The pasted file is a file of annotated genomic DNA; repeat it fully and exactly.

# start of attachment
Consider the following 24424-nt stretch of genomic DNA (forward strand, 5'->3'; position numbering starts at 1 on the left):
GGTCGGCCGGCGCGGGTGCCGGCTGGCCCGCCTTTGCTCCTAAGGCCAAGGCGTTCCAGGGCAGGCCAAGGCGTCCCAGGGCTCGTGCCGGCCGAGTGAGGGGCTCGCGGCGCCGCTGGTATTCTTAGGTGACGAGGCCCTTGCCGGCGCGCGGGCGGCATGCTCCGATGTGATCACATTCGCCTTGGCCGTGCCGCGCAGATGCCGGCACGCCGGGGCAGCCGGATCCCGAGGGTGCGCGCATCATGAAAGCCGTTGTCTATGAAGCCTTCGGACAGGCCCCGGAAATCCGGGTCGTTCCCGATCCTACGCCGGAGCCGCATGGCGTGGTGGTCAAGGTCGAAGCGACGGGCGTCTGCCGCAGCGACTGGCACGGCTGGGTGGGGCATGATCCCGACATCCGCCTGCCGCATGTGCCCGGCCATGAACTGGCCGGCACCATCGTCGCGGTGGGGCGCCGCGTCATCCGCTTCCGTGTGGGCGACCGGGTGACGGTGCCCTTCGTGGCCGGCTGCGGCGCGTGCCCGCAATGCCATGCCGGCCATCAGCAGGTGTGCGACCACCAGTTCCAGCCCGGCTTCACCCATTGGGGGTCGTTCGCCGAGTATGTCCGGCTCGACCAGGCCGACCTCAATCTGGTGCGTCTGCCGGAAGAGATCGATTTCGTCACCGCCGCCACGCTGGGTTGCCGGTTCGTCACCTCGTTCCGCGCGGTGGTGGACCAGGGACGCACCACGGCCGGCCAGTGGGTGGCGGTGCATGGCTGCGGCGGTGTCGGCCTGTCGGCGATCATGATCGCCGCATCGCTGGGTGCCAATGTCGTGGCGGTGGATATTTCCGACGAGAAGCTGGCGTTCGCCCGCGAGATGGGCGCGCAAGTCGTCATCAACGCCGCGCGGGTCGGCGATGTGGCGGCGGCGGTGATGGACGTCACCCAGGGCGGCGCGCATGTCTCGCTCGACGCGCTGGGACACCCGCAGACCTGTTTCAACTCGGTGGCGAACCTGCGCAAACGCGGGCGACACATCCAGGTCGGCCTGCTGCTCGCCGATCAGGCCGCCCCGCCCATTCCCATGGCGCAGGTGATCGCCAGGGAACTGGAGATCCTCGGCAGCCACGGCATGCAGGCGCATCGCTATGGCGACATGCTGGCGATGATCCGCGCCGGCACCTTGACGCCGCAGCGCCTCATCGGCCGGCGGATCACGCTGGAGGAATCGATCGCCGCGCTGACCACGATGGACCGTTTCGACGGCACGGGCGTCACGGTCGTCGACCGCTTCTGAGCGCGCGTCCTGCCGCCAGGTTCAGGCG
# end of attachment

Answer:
Consider the following 24424-nt stretch of genomic DNA (forward strand, 5'->3'; position numbering starts at 1 on the left):
GGTCGGCCGGCGCGGGTGCCGGCTGGCCCGCCTTTGCTCCTAAGGCCAAGGCGTTCCAGGGCAGGCCAAGGCGTCCCAGGGCTCGTGCCGGCCGAGTGAGGGGCTCGCGGCGCCGCTGGTATTCTTAGGTGACGAGGCCCTTGCCGGCGCGCGGGCGGCATGCTCCGATGTGATCACATTCGCCTTGGCCGTGCCGCGCAGATGCCGGCACGCCGGGGCAGCCGGATCCCGAGGGTGCGCGCATCATGAAAGCCGTTGTCTATGAAGCCTTCGGACAGGCCCCGGAAATCCGGGTCGTTCCCGATCCTACGCCGGAGCCGCATGGCGTGGTGGTCAAGGTCGAAGCGACGGGCGTCTGCCGCAGCGACTGGCACGGCTGGGTGGGGCATGATCCCGACATCCGCCTGCCGCATGTGCCCGGCCATGAACTGGCCGGCACCATCGTCGCGGTGGGGCGCCGCGTCATCCGCTTCCGTGTGGGCGACCGGGTGACGGTGCCCTTCGTGGCCGGCTGCGGCGCGTGCCCGCAATGCCATGCCGGCCATCAGCAGGTGTGCGACCACCAGTTCCAGCCCGGCTTCACCCATTGGGGGTCGTTCGCCGAGTATGTCCGGCTCGACCAGGCCGACCTCAATCTGGTGCGTCTGCCGGAAGAGATCGATTTCGTCACCGCCGCCACGCTGGGTTGCCGGTTCGTCACCTCGTTCCGCGCGGTGGTGGACCAGGGACGCACCACGGCCGGCCAGTGGGTGGCGGTGCATGGCTGCGGCGGTGTCGGCCTGTCGGCGATCATGATCGCCGCATCGCTGGGTGCCAATGTCGTGGCGGTGGATATTTCCGACGAGAAGCTGGCGTTCGCCCGCGAGATGGGCGCGCAAGTCGTCATCAACGCCGCGCGGGTCGGCGATGTGGCGGCGGCGGTGATGGACGTCACCCAGGGCGGCGCGCATGTCTCGCTCGACGCGCTGGGACACCCGCAGACCTGTTTCAACTCGGTGGCGAACCTGCGCAAACGCGGGCGACACATCCAGGTCGGCCTGCTGCTCGCCGATCAGGCCGCCCCGCCCATTCCCATGGCGCAGGTGATCGCCAGGGAACTGGAGATCCTCGGCAGCCACGGCATGCAGGCGCATCGCTATGGCGACATGCTGGCGATGATCCGCGCCGGCACCTTGACGCCGCAGCGCCTCATCGGCCGGCGGATCACGCTGGAGGAATCGATCGCCGCGCTGACCACGATGGACCGTTTCGACGGCACGGGCGTCACGGTCGTCGACCGCTTCTGAGCGCGCGTCCTGCCGCCAGGTTCAGGCG